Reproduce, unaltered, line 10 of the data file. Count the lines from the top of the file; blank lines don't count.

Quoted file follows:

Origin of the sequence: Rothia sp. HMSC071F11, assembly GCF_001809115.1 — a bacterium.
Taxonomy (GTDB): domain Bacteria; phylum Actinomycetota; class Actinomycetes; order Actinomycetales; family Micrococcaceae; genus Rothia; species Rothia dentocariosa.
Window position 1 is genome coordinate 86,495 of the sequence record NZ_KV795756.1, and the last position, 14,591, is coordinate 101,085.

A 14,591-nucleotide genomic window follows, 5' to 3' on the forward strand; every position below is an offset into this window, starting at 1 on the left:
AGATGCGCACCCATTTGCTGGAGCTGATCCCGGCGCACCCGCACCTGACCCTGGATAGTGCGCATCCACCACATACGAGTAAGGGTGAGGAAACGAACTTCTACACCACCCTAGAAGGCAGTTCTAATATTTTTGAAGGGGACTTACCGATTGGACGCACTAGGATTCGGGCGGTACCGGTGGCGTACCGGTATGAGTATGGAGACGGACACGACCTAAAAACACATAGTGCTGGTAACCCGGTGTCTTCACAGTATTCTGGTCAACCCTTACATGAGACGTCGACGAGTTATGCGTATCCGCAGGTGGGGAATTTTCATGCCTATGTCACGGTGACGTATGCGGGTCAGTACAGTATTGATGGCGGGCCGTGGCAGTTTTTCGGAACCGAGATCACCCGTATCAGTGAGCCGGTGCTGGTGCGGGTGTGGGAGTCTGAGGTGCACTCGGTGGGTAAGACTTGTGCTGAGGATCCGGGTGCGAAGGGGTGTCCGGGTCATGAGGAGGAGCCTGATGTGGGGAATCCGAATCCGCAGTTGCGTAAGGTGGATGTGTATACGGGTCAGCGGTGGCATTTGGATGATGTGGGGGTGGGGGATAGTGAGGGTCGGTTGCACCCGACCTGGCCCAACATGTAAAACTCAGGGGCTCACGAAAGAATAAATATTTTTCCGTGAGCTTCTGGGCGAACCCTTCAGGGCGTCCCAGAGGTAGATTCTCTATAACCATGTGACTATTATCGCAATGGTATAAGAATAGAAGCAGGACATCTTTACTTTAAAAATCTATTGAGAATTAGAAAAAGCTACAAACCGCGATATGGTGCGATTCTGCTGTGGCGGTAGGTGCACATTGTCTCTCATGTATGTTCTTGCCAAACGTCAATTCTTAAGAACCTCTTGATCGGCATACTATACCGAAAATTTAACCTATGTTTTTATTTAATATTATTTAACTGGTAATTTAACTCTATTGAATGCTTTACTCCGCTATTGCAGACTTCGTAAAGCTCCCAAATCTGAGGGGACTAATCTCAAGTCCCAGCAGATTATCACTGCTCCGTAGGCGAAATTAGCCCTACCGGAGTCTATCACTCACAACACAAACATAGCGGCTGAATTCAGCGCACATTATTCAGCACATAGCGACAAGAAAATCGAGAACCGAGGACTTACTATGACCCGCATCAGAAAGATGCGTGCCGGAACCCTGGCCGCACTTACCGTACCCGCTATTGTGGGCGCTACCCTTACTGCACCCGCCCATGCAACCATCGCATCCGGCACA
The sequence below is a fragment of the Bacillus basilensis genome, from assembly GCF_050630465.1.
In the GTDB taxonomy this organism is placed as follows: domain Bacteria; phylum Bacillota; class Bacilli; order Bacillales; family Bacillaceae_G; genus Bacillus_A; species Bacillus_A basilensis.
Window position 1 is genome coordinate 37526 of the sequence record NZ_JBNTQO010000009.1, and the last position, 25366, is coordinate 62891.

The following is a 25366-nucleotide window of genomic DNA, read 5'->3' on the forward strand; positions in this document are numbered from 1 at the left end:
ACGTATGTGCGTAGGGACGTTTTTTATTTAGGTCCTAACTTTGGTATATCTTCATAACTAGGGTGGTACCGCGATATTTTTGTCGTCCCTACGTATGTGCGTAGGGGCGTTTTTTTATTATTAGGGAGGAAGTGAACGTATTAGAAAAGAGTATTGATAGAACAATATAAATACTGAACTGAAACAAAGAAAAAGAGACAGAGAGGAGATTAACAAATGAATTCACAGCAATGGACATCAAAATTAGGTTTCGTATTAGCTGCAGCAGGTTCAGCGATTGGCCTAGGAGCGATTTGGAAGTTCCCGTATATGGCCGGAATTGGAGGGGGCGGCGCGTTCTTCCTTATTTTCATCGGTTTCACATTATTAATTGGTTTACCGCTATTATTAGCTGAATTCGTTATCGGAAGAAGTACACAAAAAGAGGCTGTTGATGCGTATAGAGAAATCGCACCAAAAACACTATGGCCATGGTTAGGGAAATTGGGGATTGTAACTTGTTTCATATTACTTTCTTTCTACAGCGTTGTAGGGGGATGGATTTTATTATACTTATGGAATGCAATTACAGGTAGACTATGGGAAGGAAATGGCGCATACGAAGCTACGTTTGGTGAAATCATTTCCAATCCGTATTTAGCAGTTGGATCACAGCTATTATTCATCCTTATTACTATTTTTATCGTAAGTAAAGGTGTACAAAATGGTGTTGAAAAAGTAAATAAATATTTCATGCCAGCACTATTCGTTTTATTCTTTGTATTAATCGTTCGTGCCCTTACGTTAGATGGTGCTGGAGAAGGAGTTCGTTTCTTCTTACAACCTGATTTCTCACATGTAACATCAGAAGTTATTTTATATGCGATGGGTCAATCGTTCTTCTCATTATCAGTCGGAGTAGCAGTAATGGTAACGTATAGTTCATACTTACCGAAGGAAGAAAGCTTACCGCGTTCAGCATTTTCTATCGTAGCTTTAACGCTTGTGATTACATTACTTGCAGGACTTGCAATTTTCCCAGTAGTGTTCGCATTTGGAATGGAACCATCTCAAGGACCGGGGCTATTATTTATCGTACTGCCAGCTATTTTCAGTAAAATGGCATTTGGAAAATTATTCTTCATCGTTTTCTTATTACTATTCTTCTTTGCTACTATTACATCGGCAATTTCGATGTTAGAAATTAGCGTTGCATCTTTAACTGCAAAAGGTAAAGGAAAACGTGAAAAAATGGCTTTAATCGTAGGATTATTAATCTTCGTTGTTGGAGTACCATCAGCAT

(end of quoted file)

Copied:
ACGTATGTGCGTAGGGACGTTTTTTATTTAGGTCCTAACTTTGGTATATCTTCATAACTAGGGTGGTACCGCGATATTTTTGTCGTCCCTACGTATGTGCGTAGGGGCGTTTTTTTATTATTAGGGAGGAAGTGAACGTATTAGAAAAGAGTATTGATAGAACAATATAAATACTGAACTGAAACAAAGAAAAAGAGACAGAGAGGAGATTAACAAATGAATTCACAGCAATGGACATCAAAATTAGGTTTCGTATTAGCTGCAGCAGGTTCAGCGATTGGCCTAGGAGCGATTTGGAAGTTCCCGTATATGGCCGGAATTGGAGGGGGCGGCGCGTTCTTCCTTATTTTCATCGGTTTCACATTATTAATTGGTTTACCGCTATTATTAGCTGAATTCGTTATCGGAAGAAGTACACAAAAAGAGGCTGTTGATGCGTATAGAGAAATCGCACCAAAAACACTATGGCCATGGTTAGGGAAATTGGGGATTGTAACTTGTTTCATATTACTTTCTTTCTACAGCGTTGTAGGGGGATGGATTTTATTATACTTATGGAATGCAATTACAGGTAGACTATGGGAAGGAAATGGCGCATACGAAGCTACGTTTGGTGAAATCATTTCCAATCCGTATTTAGCAGTTGGATCACAGCTATTATTCATCCTTATTACTATTTTTATCGTAAGTAAAGGTGTACAAAATGGTGTTGAAAAAGTAAATAAATATTTCATGCCAGCACTATTCGTTTTATTCTTTGTATTAATCGTTCGTGCCCTTACGTTAGATGGTGCTGGAGAAGGAGTTCGTTTCTTCTTACAACCTGATTTCTCACATGTAACATCAGAAGTTATTTTATATGCGATGGGTCAATCGTTCTTCTCATTATCAGTCGGAGTAGCAGTAATGGTAACGTATAGTTCATACTTACCGAAGGAAGAAAGCTTACCGCGTTCAGCATTTTCTATCGTAGCTTTAACGCTTGTGATTACATTACTTGCAGGACTTGCAATTTTCCCAGTAGTGTTCGCATTTGGAATGGAACCATCTCAAGGACCGGGGCTATTATTTATCGTACTGCCAGCTATTTTCAGTAAAATGGCATTTGGAAAATTATTCTTCATCGTTTTCTTATTACTATTCTTCTTTGCTACTATTACATCGGCAATTTCGATGTTAGAAATTAGCGTTGCATCTTTAACTGCAAAAGGTAAAGGAAAACGTGAAAAAATGGCTTTAATCGTAGGATTATTAATCTTCGTTGTTGGAGTACCATCAGCAT